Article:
Kath Quinn

Late in 2013 Kath Quinn from Bolton, Greater Manchester, found she was suffering from a permanently blocked left nostril. She tried inhalers but it wouldn’t clear so her GP referred her to the ENT department of Royal Bolton Hospital. 

The retired teaching assistant had two operations at Bolton as an outpatient and was due to be seen again six months later. In August 2014, however, her left nostril was still blocked. She couldn’t breathe properly and was having difficulty eating and sleeping. 

Further treatment

She sought a second opinion from an ENT consultant and she faced another operation in January 2015. After being referred to The Christie, she was diagnosed with a transnasal chondrosarcoma – a tumour in the passage behind her nose.

After a seven-hour operation at Salford Royal mum-of-four Kath, 69, was told she needed further treatment including radiotherapy, however, she contacted meningitis post-operatively and was back in hospital for two weeks. 

Avoid damage

In November 2015 Kath returned to The Christie and because of where the tumour was situated, proton beam therapy was recommended to try to avoid damage to the optic nerve and pituitary gland. NHS England agreed to fund the treatment in America and in early January 2016 Kath and husband Tony flew to Jacksonville, Florida for the treatment.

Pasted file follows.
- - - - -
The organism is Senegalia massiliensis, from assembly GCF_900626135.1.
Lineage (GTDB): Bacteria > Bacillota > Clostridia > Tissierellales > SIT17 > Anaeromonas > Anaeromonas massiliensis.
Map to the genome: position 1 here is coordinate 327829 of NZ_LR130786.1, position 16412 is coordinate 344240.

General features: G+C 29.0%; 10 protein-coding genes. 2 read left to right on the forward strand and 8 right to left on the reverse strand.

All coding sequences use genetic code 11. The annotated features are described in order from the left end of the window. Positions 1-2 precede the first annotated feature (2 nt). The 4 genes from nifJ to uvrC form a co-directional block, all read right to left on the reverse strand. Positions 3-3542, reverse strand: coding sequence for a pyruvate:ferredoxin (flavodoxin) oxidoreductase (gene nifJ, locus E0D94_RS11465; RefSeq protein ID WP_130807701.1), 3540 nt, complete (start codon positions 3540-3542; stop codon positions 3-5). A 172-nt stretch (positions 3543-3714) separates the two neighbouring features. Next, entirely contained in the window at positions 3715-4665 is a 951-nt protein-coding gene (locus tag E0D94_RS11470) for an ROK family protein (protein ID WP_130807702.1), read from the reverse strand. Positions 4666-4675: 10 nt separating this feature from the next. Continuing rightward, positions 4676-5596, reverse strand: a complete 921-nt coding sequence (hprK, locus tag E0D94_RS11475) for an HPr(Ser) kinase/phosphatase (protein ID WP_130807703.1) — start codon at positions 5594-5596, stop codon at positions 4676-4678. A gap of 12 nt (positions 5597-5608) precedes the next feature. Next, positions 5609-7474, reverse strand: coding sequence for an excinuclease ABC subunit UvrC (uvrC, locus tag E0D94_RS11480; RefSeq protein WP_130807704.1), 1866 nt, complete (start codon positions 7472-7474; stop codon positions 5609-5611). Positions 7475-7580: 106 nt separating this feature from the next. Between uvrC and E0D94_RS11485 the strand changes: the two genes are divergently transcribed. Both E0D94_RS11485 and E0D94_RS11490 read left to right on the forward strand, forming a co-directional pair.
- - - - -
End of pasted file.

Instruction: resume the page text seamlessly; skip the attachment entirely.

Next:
The family stayed in an apartment 16 miles from the hospital where she underwent 39 treatments over several weeks.

Kath said: I was lucky to have the support of my family, we are very close. I never wanted to go to America but the treatment I had there was superb. 

Met Bolton patient 

We met another patient from Manchester while we were there and it turned out he lives round the corner from us in Bolton! We have kept in touch after returning home. 

I feel as though it’s been a long road and I’ve lost a lot of weight. My eyes were very sore during the treatment and it was all very stressful but I’m truly grateful for the fresh chance it’s given me. 

If the proton beam therapy had been available in Manchester it would have been less of an upheaval. We could manage going to America because we’re older and our children are grown up but I can’t imagine how difficult it is for families of young children.” 

Following MRI scans and blood tests Kath has been told everything looks clear.